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virtual pottery book

updated fri 31 may 96


Kent Van Cleave on sat 4 may 96

I have been reading and occasionally contributing to the flow on this
discussion list since about January, and I am continually impressed by the
down to earth wisdom people are so willing to share with one another:
techniques, clays, technical matters related to kilns and other equipment,
glazes, esthetics, practical business tips, and on and on. I have a
proposal for the discussion group: Let's put a virtual book together. Here
is how I propose we go about it.

First, the Ceramic Arts Discussion List Managers (or someone else) need to
agree to provide space for the product.

Next, the list members nominate knowledgable people to edit the book,
themselves if they like. The editors need to be on the list or to join it
for this purpose.

At the same time, the discussion group should also nominate sections for
this "book". By a process of nomination and iteration, editors can assign
themselves to particular sections, perhaps in areas they know the most about
or have the most interest in, perhaps in an area where they would like to
learn more themselves. (It has been said that if you would learn a subject
really well you must first teach it; editing a section could have the same

After the sections have been declared and editors assigned to them, list
members would be encouraged to send text to the editors for inclusion in
their particular sections. Authors would be credited in an appendix.

In this manner, we might have 100 contributors of glaze recipes, 25
contributors of glazing techniques, and so on. The editors would combine
all of these materials and post them on the ceramics web page for review.
Anyone would be free to review works in progress and offer comments and
additional materials to the editor.

A section would be declared completed after its editor (or editors) have
declared it complete AND after the editor of another section has also
declared it complete. The book would be declared complete after all of the
sections have been judged complete and the editors all agree that everything
needing inclusion has been.

Like a traditional book, this one would be subject to revision. Unlike a
traditional book, this one could evolve continually. Perhaps we would need
to put version numbers on the chapters.

I am not an expert in any area of clay/pottery/ceramics. But I would be
willing to serve as a coordinator.

-- Kent Van Cleave
(In Mascot Tennessee, near Knoxville, with blueberry bushes and
whippoorwills in the back yard.)

Susan Wagener on sat 4 may 96

Here's a vote for this book! Being a behind the scenes reader of this list and
new to the pottery field, I would relish such a tool to be able to use. I used
to try to print the messages and keep them in my own notebook under the
different subjects but it became huge! Yet I would like to refer back to all
the advice given on this list. It's my understanding the archives aren't
available so I was trying to create my own in an organized way. I've checked
out all the books that are available at our local library and they are very old.
I've purchased a few books and they are quite expensive but I read them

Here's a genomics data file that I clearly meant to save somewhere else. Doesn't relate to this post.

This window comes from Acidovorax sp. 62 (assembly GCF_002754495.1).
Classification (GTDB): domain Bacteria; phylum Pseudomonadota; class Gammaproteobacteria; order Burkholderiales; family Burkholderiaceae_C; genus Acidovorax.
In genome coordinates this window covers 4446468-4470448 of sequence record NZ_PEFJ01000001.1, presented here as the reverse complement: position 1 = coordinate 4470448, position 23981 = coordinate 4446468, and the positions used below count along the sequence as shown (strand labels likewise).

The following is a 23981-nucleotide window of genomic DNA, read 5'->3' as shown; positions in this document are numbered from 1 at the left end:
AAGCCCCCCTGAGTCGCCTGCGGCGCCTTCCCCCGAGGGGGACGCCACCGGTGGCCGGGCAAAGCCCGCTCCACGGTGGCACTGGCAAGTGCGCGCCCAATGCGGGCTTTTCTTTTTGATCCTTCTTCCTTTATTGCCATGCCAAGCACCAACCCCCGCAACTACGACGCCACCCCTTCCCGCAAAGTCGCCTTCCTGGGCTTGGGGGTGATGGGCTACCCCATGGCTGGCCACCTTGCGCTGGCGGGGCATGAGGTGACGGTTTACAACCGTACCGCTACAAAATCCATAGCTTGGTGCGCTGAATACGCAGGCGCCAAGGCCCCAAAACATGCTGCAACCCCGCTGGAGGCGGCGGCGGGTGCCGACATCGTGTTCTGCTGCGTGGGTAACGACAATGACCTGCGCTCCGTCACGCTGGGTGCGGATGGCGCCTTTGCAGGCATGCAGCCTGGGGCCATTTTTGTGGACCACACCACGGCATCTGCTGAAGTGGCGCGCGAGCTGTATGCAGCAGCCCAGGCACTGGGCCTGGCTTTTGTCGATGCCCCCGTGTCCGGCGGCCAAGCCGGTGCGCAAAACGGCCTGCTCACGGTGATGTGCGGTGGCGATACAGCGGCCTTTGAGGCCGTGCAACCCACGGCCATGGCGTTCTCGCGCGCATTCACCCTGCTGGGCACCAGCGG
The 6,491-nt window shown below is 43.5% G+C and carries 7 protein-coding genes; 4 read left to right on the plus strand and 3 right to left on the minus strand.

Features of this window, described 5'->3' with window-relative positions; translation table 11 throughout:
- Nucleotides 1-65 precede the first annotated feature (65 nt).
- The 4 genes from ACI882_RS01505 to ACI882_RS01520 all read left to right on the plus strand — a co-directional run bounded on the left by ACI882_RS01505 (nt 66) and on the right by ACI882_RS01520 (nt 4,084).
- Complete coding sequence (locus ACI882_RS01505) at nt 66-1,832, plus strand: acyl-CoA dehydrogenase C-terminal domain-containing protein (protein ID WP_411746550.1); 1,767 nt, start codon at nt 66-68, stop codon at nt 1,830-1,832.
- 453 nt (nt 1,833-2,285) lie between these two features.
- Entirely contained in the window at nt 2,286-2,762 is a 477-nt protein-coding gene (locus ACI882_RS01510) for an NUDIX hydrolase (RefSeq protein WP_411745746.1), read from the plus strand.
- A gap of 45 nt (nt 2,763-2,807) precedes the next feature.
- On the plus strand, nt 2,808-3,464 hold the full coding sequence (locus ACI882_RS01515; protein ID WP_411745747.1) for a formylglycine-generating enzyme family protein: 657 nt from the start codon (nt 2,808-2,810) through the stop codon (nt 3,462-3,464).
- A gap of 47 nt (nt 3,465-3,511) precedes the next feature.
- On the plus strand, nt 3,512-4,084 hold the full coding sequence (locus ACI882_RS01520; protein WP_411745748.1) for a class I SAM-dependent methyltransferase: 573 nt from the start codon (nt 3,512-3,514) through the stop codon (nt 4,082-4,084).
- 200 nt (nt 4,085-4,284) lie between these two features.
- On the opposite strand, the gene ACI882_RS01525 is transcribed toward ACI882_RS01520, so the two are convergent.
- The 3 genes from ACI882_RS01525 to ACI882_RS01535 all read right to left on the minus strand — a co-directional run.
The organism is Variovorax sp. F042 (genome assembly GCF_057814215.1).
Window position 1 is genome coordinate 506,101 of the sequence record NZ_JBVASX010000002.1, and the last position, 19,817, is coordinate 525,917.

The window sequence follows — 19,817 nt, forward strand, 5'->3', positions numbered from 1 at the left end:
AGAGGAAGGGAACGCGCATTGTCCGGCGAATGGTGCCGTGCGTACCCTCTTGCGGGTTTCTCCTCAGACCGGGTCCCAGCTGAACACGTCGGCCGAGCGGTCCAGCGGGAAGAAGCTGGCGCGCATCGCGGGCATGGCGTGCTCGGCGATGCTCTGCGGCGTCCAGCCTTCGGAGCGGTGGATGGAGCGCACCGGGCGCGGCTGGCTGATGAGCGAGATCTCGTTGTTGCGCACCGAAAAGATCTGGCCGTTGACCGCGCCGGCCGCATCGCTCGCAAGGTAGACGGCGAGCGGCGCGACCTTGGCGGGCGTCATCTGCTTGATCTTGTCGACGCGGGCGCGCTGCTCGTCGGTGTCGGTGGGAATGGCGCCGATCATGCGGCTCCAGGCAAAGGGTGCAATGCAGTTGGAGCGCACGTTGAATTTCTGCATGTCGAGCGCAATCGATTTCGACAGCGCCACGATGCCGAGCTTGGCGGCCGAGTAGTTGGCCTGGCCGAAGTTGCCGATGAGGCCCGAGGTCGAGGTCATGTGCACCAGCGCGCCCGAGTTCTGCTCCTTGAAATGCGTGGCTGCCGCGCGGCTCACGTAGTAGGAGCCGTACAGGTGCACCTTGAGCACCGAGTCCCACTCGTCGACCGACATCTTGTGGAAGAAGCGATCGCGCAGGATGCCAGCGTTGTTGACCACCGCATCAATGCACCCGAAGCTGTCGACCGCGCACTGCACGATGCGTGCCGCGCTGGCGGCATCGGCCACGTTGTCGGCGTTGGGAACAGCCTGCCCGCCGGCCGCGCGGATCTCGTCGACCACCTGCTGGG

extensively for ideas and to learn more about this field. I don't know if I
would be of any help with this project but you can put my name on the list if
you want to.

Susan Wagener
Bloomington, Indiana

Where it's still raining...another 2 inches in the last 24 hours to make our
total 12 inches in the last 2 weeks!

Richard Burkett on sat 4 may 96

That's an interesting proposal, that of a Virtual Pottery Book, and not
entirely unlike what I envisioned when I started the Ceramics Gopher (the
precursor to the CeramicsWeb pages). I have found that while it's a wonderful
idea, the people who would be most valuable to have as contributors are also
the most busy and often the MOST unlikely to contribute! While this is not
always the case (or a lot of the information on the CeramicsWeb wouldn't be
there!), it is in a more general sense. As more and more ceramics faculty get
their class materials and handouts on computers, this should make submissions
easier to do. Converting it all to hypertext (the format of the WWW) is not a
small task, either, but should be easier as more software to automate this
process becomes available.

Another potential problem that I've had to deal with running the ceramics
gopher with is that of the occasional person who seems to be the most willing
to contribute but offers ONLY unreliable and largely inaccurate information.
Thankfully this type of person is not that common in the ceramics world.
However, some very strict control of editing of the project would be needed!
This might be a somewhat monumental task for a couple of people to do for

I do still hope that the CeramicsWeb pages will grow in a slow but sustained
manner to encompass what you propose. I don't look for it to happen quickly.

Let me know if you have further thoughts on this.


Richard Burkett - CeramicsWeb coordinator
School of Art, Design, & Art History, SDSU, San Diego, CA 92182
E-mail: <-> Voice mail: (619) 594-6201

Lisa Skeen on mon 6 may 96

I second that emotion!!!! I'd help if someone would point me in the right
direction. I'm really good with grammar and spelling and punctuation and all
that sort of stuff.